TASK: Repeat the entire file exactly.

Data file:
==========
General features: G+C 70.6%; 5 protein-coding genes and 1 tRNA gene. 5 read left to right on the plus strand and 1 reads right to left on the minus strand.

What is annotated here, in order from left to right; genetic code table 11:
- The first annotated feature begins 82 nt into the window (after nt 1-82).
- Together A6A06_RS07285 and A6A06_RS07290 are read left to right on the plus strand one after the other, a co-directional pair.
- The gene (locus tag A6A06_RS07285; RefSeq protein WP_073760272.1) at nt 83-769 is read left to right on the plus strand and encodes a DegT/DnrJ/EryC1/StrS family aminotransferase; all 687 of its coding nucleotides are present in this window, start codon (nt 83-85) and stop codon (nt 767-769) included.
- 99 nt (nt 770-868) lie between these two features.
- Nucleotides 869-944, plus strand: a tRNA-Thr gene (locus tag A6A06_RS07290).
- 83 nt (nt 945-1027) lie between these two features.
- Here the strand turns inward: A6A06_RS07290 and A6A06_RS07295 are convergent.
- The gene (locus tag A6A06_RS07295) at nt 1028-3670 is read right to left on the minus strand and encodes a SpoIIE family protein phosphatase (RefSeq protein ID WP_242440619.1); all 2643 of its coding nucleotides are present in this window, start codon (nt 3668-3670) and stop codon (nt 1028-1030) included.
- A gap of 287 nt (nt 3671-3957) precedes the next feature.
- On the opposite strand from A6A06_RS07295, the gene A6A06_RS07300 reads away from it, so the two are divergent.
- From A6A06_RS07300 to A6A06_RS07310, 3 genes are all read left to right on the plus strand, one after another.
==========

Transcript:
General features: G+C 70.6%; 5 protein-coding genes and 1 tRNA gene. 5 read left to right on the plus strand and 1 reads right to left on the minus strand.

What is annotated here, in order from left to right; genetic code table 11:
- The first annotated feature begins 82 nt into the window (after nt 1-82).
- Together A6A06_RS07285 and A6A06_RS07290 are read left to right on the plus strand one after the other, a co-directional pair.
- The gene (locus tag A6A06_RS07285; RefSeq protein WP_073760272.1) at nt 83-769 is read left to right on the plus strand and encodes a DegT/DnrJ/EryC1/StrS family aminotransferase; all 687 of its coding nucleotides are present in this window, start codon (nt 83-85) and stop codon (nt 767-769) included.
- 99 nt (nt 770-868) lie between these two features.
- Nucleotides 869-944, plus strand: a tRNA-Thr gene (locus tag A6A06_RS07290).
- 83 nt (nt 945-1027) lie between these two features.
- Here the strand turns inward: A6A06_RS07290 and A6A06_RS07295 are convergent.
- The gene (locus tag A6A06_RS07295) at nt 1028-3670 is read right to left on the minus strand and encodes a SpoIIE family protein phosphatase (RefSeq protein ID WP_242440619.1); all 2643 of its coding nucleotides are present in this window, start codon (nt 3668-3670) and stop codon (nt 1028-1030) included.
- A gap of 287 nt (nt 3671-3957) precedes the next feature.
- On the opposite strand from A6A06_RS07295, the gene A6A06_RS07300 reads away from it, so the two are divergent.
- From A6A06_RS07300 to A6A06_RS07310, 3 genes are all read left to right on the plus strand, one after another.